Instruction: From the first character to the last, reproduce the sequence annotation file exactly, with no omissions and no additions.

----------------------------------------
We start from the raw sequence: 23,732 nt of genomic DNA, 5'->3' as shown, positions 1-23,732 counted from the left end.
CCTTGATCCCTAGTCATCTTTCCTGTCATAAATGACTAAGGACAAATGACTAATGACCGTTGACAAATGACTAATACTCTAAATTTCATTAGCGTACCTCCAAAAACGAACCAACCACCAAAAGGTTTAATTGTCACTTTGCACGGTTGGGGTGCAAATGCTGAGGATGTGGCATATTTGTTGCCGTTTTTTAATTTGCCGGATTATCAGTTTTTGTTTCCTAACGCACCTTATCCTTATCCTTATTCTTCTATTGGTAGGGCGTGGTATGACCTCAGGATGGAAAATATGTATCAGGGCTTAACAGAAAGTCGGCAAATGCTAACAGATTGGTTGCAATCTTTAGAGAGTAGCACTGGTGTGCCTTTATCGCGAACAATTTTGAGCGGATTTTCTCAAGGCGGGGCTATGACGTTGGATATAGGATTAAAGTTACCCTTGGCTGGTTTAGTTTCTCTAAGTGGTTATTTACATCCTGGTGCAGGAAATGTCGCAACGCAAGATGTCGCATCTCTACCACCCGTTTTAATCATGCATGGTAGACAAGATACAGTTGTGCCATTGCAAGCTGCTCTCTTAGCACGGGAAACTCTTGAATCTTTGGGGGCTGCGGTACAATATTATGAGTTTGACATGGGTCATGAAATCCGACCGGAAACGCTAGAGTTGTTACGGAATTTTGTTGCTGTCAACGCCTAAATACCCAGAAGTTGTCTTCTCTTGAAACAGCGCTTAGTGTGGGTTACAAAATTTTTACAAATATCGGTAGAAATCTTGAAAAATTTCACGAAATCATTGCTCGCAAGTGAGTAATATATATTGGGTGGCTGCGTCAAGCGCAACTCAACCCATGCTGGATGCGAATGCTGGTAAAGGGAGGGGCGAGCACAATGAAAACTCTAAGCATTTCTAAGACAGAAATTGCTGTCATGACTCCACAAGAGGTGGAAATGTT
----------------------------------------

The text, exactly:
We start from the raw sequence: 23,732 nt of genomic DNA, 5'->3' as shown, positions 1-23,732 counted from the left end.
CCTTGATCCCTAGTCATCTTTCCTGTCATAAATGACTAAGGACAAATGACTAATGACCGTTGACAAATGACTAATACTCTAAATTTCATTAGCGTACCTCCAAAAACGAACCAACCACCAAAAGGTTTAATTGTCACTTTGCACGGTTGGGGTGCAAATGCTGAGGATGTGGCATATTTGTTGCCGTTTTTTAATTTGCCGGATTATCAGTTTTTGTTTCCTAACGCACCTTATCCTTATCCTTATTCTTCTATTGGTAGGGCGTGGTATGACCTCAGGATGGAAAATATGTATCAGGGCTTAACAGAAAGTCGGCAAATGCTAACAGATTGGTTGCAATCTTTAGAGAGTAGCACTGGTGTGCCTTTATCGCGAACAATTTTGAGCGGATTTTCTCAAGGCGGGGCTATGACGTTGGATATAGGATTAAAGTTACCCTTGGCTGGTTTAGTTTCTCTAAGTGGTTATTTACATCCTGGTGCAGGAAATGTCGCAACGCAAGATGTCGCATCTCTACCACCCGTTTTAATCATGCATGGTAGACAAGATACAGTTGTGCCATTGCAAGCTGCTCTCTTAGCACGGGAAACTCTTGAATCTTTGGGGGCTGCGGTACAATATTATGAGTTTGACATGGGTCATGAAATCCGACCGGAAACGCTAGAGTTGTTACGGAATTTTGTTGCTGTCAACGCCTAAATACCCAGAAGTTGTCTTCTCTTGAAACAGCGCTTAGTGTGGGTTACAAAATTTTTACAAATATCGGTAGAAATCTTGAAAAATTTCACGAAATCATTGCTCGCAAGTGAGTAATATATATTGGGTGGCTGCGTCAAGCGCAACTCAACCCATGCTGGATGCGAATGCTGGTAAAGGGAGGGGCGAGCACAATGAAAACTCTAAGCATTTCTAAGACAGAAATTGCTGTCATGACTCCACAAGAGGTGGAAATGTT